2.25.2009

Kidnapping the Bride: An Old Tradition Returns

by Z*

The sentimental traditions of Valentine's Day are receding ever faster in this month's rearview mirror when considering the new documentary from Al Jazeera television. Filmmaker Anthony Butts of Al Jazeera broadcast his investigative piece last week about the revival of the tradition of bridal kidnapping in Central Asia. In Kidnapped Brides, Butts skillfully captures the prevailing rural mentality of working men and their families in Kyrgyzstan, and the terrifying destiny of young women.


What drives these men to kidnap women they had never met before and forcefully marry them? The gloomy answer is that these societies are driven by unquestionable traditions. Far from everyone wants to abide by certain conservative traditions and yet seemingly everyone does. While bride kidnapping is mostly discussed as an issue in Kyrgyzstan, it is quite popular in Kazakhstan and in the North of Uzbekistan. The scary part is that it is progressing. What once was a part of old village culture is now becoming commonplace in cities.

However, there are several bride kidnapping scenarios that are widely overlooked in the West.

Scenario #1 — A Shakespearean tragedy:

Her parents do not like the guy or his parents. Or maybe her parents think that 18 is too young to get married. Perhaps, he is from a different social background. There are many reasons for parents to disapprove of marriage. That is when unstoppable Romeo kidnaps his Juliette. Her family is unhappy, the couple is thrilled with joy and his family is counting days till they have grandchildren.

Scenario #2 — Let’s make a deal:

Her parents realize that it is time for their young daughter to have her own family. His family realizes that throwing a traditional lavish wedding party is unaffordable. Negotiations take place and both sides agree on kidnapping. Everyone is happily counting days till the newlyweds have grandchildren, no one is counting how much money has been wasted on a wedding and neighbors are the only losers who did not get to party.

Scenario #3 — She’s just not that into you:

They are co-workers or they go to the same grocery store and once in a while stop for a casual chat. Although she has a boyfriend, the guy is convinced that they are meant for each other. One day, he asks her out with some other friends so that she does not shy away from a date. Instead, the guy takes her home, where his grandma puts a white scarf on her head — she is a fiancée now. Her family is unhappy, she is unhappy, he is cautiously thrilled with joy and his family is counting days till they have grandchildren.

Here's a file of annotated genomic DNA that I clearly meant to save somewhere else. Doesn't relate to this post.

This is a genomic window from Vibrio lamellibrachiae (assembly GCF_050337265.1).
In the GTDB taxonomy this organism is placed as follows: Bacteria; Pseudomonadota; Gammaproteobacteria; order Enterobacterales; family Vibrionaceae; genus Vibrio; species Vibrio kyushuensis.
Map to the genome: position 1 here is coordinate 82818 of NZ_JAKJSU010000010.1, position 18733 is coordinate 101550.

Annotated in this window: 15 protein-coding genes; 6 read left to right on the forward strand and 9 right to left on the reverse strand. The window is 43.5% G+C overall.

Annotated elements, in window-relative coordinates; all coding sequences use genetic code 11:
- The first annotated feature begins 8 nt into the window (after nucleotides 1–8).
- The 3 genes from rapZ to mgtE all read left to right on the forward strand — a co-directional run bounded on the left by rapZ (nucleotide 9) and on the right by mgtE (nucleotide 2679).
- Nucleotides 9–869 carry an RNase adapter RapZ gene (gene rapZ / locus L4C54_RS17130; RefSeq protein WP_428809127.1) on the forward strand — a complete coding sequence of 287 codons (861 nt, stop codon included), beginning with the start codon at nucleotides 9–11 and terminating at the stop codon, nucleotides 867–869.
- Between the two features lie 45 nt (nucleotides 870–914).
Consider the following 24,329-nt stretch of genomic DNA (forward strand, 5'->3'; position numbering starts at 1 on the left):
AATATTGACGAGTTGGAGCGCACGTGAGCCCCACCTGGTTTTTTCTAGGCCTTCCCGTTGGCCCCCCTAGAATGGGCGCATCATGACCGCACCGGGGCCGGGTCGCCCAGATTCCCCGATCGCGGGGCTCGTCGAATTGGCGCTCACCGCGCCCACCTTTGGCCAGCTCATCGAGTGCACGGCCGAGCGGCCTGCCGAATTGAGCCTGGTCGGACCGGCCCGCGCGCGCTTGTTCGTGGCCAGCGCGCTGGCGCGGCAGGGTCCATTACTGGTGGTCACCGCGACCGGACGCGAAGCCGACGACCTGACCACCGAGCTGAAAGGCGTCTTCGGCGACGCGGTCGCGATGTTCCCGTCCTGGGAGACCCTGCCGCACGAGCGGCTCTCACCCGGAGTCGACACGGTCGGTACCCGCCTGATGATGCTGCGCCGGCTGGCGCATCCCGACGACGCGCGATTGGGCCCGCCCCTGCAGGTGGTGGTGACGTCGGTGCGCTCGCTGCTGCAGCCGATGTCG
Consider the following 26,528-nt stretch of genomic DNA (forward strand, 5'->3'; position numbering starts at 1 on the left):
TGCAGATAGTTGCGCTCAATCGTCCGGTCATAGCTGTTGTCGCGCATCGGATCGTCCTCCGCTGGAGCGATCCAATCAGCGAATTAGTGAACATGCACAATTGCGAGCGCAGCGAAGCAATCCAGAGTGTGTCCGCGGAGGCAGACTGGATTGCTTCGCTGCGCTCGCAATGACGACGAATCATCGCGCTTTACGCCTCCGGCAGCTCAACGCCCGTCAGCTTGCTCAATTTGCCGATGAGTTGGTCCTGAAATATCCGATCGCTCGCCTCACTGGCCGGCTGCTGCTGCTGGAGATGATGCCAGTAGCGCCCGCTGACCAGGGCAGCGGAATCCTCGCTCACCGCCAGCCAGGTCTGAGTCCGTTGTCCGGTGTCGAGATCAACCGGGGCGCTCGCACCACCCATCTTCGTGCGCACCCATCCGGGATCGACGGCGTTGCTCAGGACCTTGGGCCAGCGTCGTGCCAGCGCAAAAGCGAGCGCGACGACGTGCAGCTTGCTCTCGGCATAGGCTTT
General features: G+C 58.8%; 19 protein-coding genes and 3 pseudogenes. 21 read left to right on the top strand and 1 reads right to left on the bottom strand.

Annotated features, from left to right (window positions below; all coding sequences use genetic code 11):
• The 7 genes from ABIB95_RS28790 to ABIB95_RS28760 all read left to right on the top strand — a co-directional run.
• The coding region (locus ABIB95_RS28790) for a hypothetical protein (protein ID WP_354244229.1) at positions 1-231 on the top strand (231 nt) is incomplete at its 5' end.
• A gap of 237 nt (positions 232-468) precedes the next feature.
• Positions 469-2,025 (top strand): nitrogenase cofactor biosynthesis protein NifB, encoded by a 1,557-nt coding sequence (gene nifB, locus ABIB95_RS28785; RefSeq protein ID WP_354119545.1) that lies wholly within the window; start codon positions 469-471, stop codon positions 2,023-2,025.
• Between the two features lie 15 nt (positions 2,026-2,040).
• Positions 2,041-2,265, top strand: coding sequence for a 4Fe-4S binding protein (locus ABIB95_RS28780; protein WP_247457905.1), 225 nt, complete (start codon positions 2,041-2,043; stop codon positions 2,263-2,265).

And then, there is a scenario described in the Al Jazeera documentary:

Scenario #4 — I’m sorry, what’s your name again?

They haven’t met yet. She is already in his house surrounded by his entire family; tears are streaming down her face as she is trying to pull down the stupid white scarf and leave. Her family has no idea where she is. She is suicidal. He is clueless, but thinks that he is happy and his family is counting days till they have grandchildren.

When there are several scenarios to one issue it is easier to see why such traditions persist. Some happy endings create an illusion of the tradition’s legitimacy. It is not even about people not exercising their rights. It is about them being afraid to go against the tradition. A kidnapped bride will not easily find another man who will marry her. It is shameful to come back home after you had been a wife (technically, after having worn a white scarf on your head). What can be done is raising awareness. Unfortunately, the Central Asian region is not familiar with raising awareness. It sounds to them like some Western intrusion into their family privacy.

*Z is from a country that made up the Soviet Union, and her writing on cultural and political matters could have a backlash when she returns home from the U.S., so she writes under a pseudonym.

(The photo shows a bridal kidnapping party in Turkmenistan circa 1871; the photo is from the U.S. Library of Congress and is in the public domain. To see an excerpt from Kidnapped Brides on Al Jazeera, please check below.)










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